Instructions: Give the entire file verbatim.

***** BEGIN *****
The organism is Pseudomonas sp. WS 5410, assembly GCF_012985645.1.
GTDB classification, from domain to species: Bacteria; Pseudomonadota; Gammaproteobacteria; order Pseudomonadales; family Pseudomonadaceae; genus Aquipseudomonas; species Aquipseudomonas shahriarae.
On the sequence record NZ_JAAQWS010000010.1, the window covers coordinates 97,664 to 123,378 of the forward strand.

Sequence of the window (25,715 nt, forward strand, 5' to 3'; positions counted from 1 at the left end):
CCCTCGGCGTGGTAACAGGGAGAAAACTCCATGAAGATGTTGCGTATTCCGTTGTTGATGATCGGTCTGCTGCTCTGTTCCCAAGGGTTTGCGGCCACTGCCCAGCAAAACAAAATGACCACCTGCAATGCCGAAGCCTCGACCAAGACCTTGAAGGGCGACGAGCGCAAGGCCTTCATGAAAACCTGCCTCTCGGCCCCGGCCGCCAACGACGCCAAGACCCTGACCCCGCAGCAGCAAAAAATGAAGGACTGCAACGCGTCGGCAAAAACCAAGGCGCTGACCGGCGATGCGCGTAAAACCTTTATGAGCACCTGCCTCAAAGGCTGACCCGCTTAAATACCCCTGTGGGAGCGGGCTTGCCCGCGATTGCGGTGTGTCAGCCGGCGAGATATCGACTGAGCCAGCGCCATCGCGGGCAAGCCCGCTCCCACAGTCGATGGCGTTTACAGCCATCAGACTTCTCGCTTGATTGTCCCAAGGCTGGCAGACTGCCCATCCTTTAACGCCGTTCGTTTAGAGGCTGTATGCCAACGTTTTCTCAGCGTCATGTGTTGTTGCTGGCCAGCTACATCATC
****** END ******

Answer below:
The organism is Pseudomonas sp. WS 5410, assembly GCF_012985645.1.
GTDB classification, from domain to species: Bacteria; Pseudomonadota; Gammaproteobacteria; order Pseudomonadales; family Pseudomonadaceae; genus Aquipseudomonas; species Aquipseudomonas shahriarae.
On the sequence record NZ_JAAQWS010000010.1, the window covers coordinates 97,664 to 123,378 of the forward strand.

Sequence of the window (25,715 nt, forward strand, 5' to 3'; positions counted from 1 at the left end):
CCCTCGGCGTGGTAACAGGGAGAAAACTCCATGAAGATGTTGCGTATTCCGTTGTTGATGATCGGTCTGCTGCTCTGTTCCCAAGGGTTTGCGGCCACTGCCCAGCAAAACAAAATGACCACCTGCAATGCCGAAGCCTCGACCAAGACCTTGAAGGGCGACGAGCGCAAGGCCTTCATGAAAACCTGCCTCTCGGCCCCGGCCGCCAACGACGCCAAGACCCTGACCCCGCAGCAGCAAAAAATGAAGGACTGCAACGCGTCGGCAAAAACCAAGGCGCTGACCGGCGATGCGCGTAAAACCTTTATGAGCACCTGCCTCAAAGGCTGACCCGCTTAAATACCCCTGTGGGAGCGGGCTTGCCCGCGATTGCGGTGTGTCAGCCGGCGAGATATCGACTGAGCCAGCGCCATCGCGGGCAAGCCCGCTCCCACAGTCGATGGCGTTTACAGCCATCAGACTTCTCGCTTGATTGTCCCAAGGCTGGCAGACTGCCCATCCTTTAACGCCGTTCGTTTAGAGGCTGTATGCCAACGTTTTCTCAGCGTCATGTGTTGTTGCTGGCCAGCTACATCATC